Dec 17, 2012Growers will give ag a voice in Michigan Legislature
In November, a vegetable grower and a fruit grower were elected to serve in the Michigan House of Representatives. Roger Victory, who grows vegetables in the Hudsonville area, will represent the state’s 88th district. Dave Pagel, a fruit grower, packer and shipper from Berrien Springs, will represent the 78th district. Both will serve two-year terms, starting Jan. 1.
Victory, 48, is the first agricultural producer from his home county to serve in the state legislature for more than two decades. This is the first time he’s held an elected office, he said.
“It’s a privilege to serve,” he said. “It’s a great opportunity to bring a voice of agriculture that we haven’t had from west Michigan for several years.”
Victory owns Victory Farms in Hudsonville, Mich., which grows and packs hundreds of acres’ worth of winter squash, turnips, parsnips and other crops. His experience as a business owner and farmer should serve him well in representing the 88th district, which is heavily agricultural. The current climate in Michigan’s capital is ripe for moving the state’s business and agricultural sectors forward, he said.
Agriculture is one of the fastest-growing industries in the state, but it’s having a hard time finding and maintaining an adequate number of talented workers. There aren’t enough jobs being filled right now because the number of qualified candidates is limited. What the industry needs is a “steady pipeline of talent” – but much of that will have to be found outside farming communities, because they don’t contain enough young people these days, he said.
Victory would like to see an expansion of the state’s vocational and technical training programs, especially those that can help young people prepare for jobs in agriculture. There are good-paying, interesting jobs on the farm that require skill and technical training, and Michigan’s youth need to know about them, Victory said.
Pagel, 58, also wants to be a strong voice for Michigan’s agricultural community.
“I’ve been in agriculture my whole life,” he said. “I have the background to understand the issues that relate to farming, and bring a sense of appreciation for how important agriculture is, and how difficult and risky farming can be.”
He also understands the importance of migrant labor.
“I’d like to change the climate of that conversation from being one of resentment of what migrants detract from society to more of an appreciation for the role they play,” he said.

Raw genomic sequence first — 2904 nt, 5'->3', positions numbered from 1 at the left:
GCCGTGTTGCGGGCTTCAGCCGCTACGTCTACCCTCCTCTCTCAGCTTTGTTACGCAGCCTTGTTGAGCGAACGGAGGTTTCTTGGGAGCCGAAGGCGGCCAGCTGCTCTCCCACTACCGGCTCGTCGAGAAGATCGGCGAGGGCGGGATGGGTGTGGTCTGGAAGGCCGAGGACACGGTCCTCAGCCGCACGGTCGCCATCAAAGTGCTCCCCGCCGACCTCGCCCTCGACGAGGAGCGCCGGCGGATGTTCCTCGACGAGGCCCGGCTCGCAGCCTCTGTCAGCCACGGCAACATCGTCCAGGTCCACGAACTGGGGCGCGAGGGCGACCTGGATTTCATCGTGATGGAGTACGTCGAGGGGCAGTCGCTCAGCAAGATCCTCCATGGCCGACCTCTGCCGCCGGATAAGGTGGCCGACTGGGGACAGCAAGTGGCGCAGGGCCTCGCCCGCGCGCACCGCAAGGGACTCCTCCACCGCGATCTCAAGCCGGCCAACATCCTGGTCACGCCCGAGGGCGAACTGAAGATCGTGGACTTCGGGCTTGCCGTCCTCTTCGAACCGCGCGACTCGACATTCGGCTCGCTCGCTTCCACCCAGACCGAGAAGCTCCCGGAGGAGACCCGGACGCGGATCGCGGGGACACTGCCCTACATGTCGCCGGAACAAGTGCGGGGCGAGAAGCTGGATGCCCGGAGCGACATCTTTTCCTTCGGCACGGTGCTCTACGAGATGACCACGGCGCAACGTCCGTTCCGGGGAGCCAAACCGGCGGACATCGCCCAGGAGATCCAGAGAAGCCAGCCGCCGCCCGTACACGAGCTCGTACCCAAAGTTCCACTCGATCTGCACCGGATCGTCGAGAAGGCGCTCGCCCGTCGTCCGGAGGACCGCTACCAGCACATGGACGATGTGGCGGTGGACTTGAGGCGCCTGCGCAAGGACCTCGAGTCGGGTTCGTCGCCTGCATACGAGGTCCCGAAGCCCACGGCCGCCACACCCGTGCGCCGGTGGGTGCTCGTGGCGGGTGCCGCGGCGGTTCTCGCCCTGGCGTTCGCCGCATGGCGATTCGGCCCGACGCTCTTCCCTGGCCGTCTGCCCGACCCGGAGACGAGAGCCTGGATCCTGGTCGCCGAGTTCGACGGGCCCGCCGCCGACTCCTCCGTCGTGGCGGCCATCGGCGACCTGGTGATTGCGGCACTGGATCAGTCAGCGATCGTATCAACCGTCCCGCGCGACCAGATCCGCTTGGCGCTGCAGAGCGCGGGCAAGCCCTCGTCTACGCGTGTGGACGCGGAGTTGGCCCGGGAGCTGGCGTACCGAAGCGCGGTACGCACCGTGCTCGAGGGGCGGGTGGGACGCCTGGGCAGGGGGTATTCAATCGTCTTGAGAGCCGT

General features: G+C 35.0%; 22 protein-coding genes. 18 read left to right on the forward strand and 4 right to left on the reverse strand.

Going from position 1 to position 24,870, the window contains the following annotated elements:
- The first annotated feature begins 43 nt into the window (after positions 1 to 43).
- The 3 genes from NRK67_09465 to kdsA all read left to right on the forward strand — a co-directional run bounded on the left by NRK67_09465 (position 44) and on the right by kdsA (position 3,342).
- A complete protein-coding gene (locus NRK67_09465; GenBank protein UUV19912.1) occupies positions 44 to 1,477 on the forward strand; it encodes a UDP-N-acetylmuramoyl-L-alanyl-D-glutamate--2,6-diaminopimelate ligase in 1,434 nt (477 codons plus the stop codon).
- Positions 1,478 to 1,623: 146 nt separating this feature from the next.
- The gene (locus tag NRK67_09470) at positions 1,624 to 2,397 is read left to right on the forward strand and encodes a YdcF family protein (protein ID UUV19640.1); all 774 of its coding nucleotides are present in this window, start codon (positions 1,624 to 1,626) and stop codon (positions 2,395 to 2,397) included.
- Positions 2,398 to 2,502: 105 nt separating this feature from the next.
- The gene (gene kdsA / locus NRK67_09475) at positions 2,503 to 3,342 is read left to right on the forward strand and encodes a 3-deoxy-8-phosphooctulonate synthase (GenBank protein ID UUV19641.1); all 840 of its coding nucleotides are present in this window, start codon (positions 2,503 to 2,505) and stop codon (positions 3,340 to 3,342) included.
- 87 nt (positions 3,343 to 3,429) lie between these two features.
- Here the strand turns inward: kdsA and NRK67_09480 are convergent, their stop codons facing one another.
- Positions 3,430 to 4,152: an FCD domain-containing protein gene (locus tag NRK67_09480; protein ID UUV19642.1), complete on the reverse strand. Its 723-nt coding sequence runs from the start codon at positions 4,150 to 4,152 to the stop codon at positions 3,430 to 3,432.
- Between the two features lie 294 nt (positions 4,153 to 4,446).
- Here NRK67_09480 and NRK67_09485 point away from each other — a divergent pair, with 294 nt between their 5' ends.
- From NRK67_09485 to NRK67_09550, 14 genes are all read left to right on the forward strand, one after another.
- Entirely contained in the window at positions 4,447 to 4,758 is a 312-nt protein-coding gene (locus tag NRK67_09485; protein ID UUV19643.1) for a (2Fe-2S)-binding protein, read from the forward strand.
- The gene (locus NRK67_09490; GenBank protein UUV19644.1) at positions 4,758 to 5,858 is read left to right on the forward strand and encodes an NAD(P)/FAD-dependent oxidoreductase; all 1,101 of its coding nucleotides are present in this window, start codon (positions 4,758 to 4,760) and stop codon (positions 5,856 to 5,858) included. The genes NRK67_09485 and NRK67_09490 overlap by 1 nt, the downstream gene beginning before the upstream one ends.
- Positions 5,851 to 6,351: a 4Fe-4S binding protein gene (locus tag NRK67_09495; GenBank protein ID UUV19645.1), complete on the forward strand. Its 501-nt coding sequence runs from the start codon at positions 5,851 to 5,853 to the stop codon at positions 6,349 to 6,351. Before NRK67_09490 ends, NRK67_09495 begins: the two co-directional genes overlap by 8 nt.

Other important issues to Pagel include wildlife management, the proper use of wetlands and traceability.
Pagel grew up on the family fruit farm in Berrien Springs, and came back home after studying agriculture and business at Michigan State University. He built up the packing and shipping end of the family business. With financial support from his father, he bought a small cold storage and packing line in 1978. His goal was to better control how the family’s fruit was marketed, he said.
Today, Pagel works with more than 30 growers – storing, packing and selling about 200,000 bushels of apples per year and averaging about $3 million in annual sales. With a small fleet of trucks, he also ships produce to grocery chains in Indiana and metropolitan Chicago, he said.
In 2004, Pagel purchased some land next to his house, and purchased more in 2008. He planted apple orchards on both parcels. With help from his oldest son, Jeremy (he and his wife, Sue, have four children), he grows about 20 acres of apples, which he also packs, he said.
Jeremy is taking on more and more responsibility at the family business these days, which allows Pagel extra time to “play around in politics,” he said.
Pagel started playing around in politics in 1993, when he was elected president of the local school board. The school district was having money problems, and Pagel was “drafted” to help out, he said.
“It was my first exposure to public service, outside of agriculture and church, and I enjoyed it.”
He served on the school board for 14 years. In 2008, he was elected chairman of his county’s board of commissioners. His four-year term will end Dec. 31. The next day, he’ll start his first term as a state legislator.
Running for the Michigan House of Representatives was always in the back of Pagel’s mind, and when the previous representative in the 78th district opted not to run for re-election, he decided it was time to go for it. The late spring frosts that hurt Michigan’s fruit industry this year were bad for business, but the lull gave Pagel more time to campaign and prepare for his new job, he said.